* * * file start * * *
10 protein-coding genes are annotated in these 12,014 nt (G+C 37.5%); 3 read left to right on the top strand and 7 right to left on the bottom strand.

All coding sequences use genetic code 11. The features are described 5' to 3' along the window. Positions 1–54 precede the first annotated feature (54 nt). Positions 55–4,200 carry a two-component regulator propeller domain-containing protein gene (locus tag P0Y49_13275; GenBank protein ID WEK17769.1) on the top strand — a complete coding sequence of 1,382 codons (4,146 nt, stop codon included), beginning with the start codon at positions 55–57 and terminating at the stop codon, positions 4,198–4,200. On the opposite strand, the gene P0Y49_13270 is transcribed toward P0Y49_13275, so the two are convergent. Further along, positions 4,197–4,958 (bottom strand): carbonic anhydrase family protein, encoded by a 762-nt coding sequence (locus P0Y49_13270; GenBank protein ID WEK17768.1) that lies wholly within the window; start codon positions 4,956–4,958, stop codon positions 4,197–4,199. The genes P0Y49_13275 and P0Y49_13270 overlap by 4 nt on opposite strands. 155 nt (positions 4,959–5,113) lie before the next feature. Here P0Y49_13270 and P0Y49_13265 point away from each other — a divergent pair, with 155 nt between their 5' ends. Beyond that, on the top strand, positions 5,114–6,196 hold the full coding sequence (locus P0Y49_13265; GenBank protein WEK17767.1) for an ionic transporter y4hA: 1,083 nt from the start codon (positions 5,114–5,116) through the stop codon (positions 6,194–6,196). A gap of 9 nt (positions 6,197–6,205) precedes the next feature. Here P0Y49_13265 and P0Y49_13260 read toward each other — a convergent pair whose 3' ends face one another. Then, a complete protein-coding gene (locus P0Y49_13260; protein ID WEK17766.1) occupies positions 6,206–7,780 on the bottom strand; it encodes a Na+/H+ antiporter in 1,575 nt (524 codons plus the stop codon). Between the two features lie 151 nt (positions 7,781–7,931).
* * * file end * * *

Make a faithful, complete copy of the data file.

10 protein-coding genes are annotated in these 12,014 nt (G+C 37.5%); 3 read left to right on the top strand and 7 right to left on the bottom strand.

All coding sequences use genetic code 11. The features are described 5' to 3' along the window. Positions 1–54 precede the first annotated feature (54 nt). Positions 55–4,200 carry a two-component regulator propeller domain-containing protein gene (locus tag P0Y49_13275; GenBank protein ID WEK17769.1) on the top strand — a complete coding sequence of 1,382 codons (4,146 nt, stop codon included), beginning with the start codon at positions 55–57 and terminating at the stop codon, positions 4,198–4,200. On the opposite strand, the gene P0Y49_13270 is transcribed toward P0Y49_13275, so the two are convergent. Further along, positions 4,197–4,958 (bottom strand): carbonic anhydrase family protein, encoded by a 762-nt coding sequence (locus P0Y49_13270; GenBank protein ID WEK17768.1) that lies wholly within the window; start codon positions 4,956–4,958, stop codon positions 4,197–4,199. The genes P0Y49_13275 and P0Y49_13270 overlap by 4 nt on opposite strands. 155 nt (positions 4,959–5,113) lie before the next feature. Here P0Y49_13270 and P0Y49_13265 point away from each other — a divergent pair, with 155 nt between their 5' ends. Beyond that, on the top strand, positions 5,114–6,196 hold the full coding sequence (locus P0Y49_13265; GenBank protein WEK17767.1) for an ionic transporter y4hA: 1,083 nt from the start codon (positions 5,114–5,116) through the stop codon (positions 6,194–6,196). A gap of 9 nt (positions 6,197–6,205) precedes the next feature. Here P0Y49_13265 and P0Y49_13260 read toward each other — a convergent pair whose 3' ends face one another. Then, a complete protein-coding gene (locus P0Y49_13260; protein ID WEK17766.1) occupies positions 6,206–7,780 on the bottom strand; it encodes a Na+/H+ antiporter in 1,575 nt (524 codons plus the stop codon). Between the two features lie 151 nt (positions 7,781–7,931).